Vetagro Journal Club, #6
The last year and a half has been one of the most difficult times for the whole world. The COVID-19 pandemic has caused more than 178 million cases and nearly 4 million deaths till now. An event of this magnitude had strong repercussions on every aspect of people’s lives, from the private to the working sphere, and on every sector of the market.
The impact of the pandemic on the dairy sector was highly heterogeneous across different areas of the globe, depending on different trade profiles, resources, per capita income. Anyway, the general picture indicates that the pandemic affects demand, supply, international trade, and labor market. The lockdowns and restrictions changed the consumer habits, with a shift in the consumption from higher- to lower-value dairy products and an increase in the role of online shopping. This, together with the closure of schools, colleges, food outlets, and the hospitality sector, caused an imbalance between supply and demand for dairy products with the consequent price volatility and its general reduction.
The pandemic put the producers in front of multiple challenges: reduced incomes, labor shortage, logistic and transport limitation, the necessity of social distancing and structural intervention to avoid workers’ infection. To face them, producers invested their reduced margin in automation, logistic structure implementation, online sale of the products. The sector moved towards an increased concentration, with bigger farms, more likely to survive the rapid demand shift. The producers who have been able to adapt the offer to the new market needs have suffered less damage than those less flexible.
In parallel to these changes, governments introduced a series of mechanisms to mitigate the crisis in the livestock sector: the exclusion of the food sector from movement restriction, the support for consumption, the reduction of price versatility, etc. A lot of producers are still “alive” thanks to these aids, but the pandemic caused the exit of many others from the dairy sector, and more are aspected to exit in the medium and long term.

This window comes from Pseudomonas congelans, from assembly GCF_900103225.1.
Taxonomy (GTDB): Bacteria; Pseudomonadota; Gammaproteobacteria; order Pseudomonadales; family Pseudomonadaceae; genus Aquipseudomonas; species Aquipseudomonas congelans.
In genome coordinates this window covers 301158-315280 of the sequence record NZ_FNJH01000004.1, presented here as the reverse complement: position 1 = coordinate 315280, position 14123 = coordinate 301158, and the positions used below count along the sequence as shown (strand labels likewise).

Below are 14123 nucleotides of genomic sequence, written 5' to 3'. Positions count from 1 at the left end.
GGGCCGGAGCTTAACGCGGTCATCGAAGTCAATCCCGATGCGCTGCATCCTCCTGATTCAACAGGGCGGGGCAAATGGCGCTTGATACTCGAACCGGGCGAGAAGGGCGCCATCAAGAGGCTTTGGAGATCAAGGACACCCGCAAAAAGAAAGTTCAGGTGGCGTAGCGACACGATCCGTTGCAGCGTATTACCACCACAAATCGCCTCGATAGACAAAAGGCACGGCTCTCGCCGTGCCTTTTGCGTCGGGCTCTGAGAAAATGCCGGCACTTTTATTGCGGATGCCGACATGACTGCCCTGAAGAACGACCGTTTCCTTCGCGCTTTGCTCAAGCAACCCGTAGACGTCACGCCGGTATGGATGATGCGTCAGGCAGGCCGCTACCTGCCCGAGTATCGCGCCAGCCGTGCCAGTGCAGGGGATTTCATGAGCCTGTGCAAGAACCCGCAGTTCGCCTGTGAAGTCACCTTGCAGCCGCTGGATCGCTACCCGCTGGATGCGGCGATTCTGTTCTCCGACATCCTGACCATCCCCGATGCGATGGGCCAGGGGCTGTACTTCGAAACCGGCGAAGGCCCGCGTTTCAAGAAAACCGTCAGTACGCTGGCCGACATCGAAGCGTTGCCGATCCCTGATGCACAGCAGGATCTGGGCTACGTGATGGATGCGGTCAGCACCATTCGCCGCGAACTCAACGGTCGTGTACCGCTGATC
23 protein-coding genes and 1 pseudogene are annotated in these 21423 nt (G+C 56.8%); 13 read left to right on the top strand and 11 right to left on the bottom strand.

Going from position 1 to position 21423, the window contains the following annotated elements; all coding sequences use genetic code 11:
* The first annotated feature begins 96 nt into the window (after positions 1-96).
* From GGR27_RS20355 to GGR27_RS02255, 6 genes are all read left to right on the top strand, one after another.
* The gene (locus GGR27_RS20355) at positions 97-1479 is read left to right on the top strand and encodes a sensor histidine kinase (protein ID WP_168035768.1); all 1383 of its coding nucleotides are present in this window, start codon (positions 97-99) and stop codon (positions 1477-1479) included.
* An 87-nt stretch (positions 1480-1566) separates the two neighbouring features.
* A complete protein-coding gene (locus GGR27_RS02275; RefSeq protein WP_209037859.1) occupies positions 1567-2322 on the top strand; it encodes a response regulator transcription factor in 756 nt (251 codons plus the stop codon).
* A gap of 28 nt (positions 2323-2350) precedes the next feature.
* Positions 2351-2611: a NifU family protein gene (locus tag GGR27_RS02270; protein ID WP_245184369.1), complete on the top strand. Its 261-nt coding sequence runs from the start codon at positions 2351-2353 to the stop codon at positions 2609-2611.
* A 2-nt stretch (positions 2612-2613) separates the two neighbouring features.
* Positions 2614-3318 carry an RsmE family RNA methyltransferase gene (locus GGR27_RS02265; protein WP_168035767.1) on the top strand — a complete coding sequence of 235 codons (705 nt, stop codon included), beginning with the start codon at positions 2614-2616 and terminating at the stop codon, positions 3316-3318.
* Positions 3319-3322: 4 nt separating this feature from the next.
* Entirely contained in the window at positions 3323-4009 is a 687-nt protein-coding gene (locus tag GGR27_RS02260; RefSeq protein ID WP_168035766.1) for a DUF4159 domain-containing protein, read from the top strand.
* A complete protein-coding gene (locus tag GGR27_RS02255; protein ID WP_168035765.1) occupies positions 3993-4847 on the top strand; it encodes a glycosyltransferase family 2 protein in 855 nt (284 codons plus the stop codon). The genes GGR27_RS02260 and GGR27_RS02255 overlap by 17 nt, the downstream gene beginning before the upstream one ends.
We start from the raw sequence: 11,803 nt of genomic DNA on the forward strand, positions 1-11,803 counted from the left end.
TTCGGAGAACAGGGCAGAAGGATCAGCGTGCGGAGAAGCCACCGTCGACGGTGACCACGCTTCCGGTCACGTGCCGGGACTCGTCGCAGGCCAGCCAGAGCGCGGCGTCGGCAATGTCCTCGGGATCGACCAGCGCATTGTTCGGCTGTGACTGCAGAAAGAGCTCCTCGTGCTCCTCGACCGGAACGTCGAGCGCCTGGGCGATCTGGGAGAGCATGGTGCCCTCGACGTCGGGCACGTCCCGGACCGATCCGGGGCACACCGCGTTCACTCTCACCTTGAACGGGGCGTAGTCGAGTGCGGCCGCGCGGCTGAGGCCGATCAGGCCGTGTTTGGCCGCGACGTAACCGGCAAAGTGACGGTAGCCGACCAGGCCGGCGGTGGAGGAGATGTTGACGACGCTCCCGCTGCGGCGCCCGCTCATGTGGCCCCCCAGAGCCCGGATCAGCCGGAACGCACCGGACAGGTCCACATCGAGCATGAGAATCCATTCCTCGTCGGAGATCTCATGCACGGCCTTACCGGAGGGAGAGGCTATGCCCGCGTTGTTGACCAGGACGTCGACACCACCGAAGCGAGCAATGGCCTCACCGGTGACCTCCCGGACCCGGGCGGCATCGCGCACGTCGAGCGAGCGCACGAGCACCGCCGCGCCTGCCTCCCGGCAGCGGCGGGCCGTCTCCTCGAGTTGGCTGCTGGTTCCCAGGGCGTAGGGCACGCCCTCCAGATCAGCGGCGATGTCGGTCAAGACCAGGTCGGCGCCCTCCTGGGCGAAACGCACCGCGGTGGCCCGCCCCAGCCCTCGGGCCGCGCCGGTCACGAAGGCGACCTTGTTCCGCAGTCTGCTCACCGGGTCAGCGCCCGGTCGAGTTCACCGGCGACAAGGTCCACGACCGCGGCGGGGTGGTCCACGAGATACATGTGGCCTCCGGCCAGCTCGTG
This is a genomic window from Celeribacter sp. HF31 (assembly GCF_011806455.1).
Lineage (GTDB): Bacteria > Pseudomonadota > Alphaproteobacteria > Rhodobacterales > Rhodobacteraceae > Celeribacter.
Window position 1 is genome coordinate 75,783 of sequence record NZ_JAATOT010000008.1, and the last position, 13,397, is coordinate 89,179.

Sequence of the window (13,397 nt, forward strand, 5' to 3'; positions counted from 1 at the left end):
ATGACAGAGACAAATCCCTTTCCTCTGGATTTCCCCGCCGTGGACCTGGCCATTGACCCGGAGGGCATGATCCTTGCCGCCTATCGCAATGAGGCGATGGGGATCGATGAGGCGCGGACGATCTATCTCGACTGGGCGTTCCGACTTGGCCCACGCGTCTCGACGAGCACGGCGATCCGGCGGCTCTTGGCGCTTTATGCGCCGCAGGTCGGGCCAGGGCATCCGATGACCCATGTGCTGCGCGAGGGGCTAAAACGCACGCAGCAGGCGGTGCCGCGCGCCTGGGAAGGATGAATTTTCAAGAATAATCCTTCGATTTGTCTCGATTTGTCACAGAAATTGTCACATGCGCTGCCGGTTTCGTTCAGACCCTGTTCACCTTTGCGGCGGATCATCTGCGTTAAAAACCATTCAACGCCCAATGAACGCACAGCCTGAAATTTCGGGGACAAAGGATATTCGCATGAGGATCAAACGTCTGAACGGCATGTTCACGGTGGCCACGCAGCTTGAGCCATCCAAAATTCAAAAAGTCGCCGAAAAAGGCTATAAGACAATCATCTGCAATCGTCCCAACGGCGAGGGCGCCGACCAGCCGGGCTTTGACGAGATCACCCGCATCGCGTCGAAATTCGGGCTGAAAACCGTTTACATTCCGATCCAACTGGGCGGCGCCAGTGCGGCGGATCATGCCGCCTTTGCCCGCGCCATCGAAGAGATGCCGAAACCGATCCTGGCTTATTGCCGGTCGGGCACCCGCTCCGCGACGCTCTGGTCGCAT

During this emergency, we have seen an acceleration of the ongoing structural change process in the dairy sector. Hopefully, we are now exiting from the pandemic, but we must learn from it. To survive difficult periods, even not as hard as a pandemic, the only way is to consciously invest for innovation, quality, and efficiency. Animal health, welfare, and requirements fulfillment are the cornerstones of improved production and return on investment. High farm biosecurity level and precise nutrition can boost efficiency, production, milk quality, and income. High technologies can simplify and improve animal management, milk transformation, and workers’ safety. High-level and differentiated logistic services, as well as the opening up to new forms of market and distribution, can give more resilience to the sector.
The COVID-19 pandemic is for sure a natural disaster and has caused very serious problems at all levels. But any negative event teaches something and can be a starting point for a better future. In the case of the dairy sector, big realities with high-level technologies and differentiated channels both in production, transformation, and sales, have the higher resilience and probability to survive to all the challenges Nature imposes on us.
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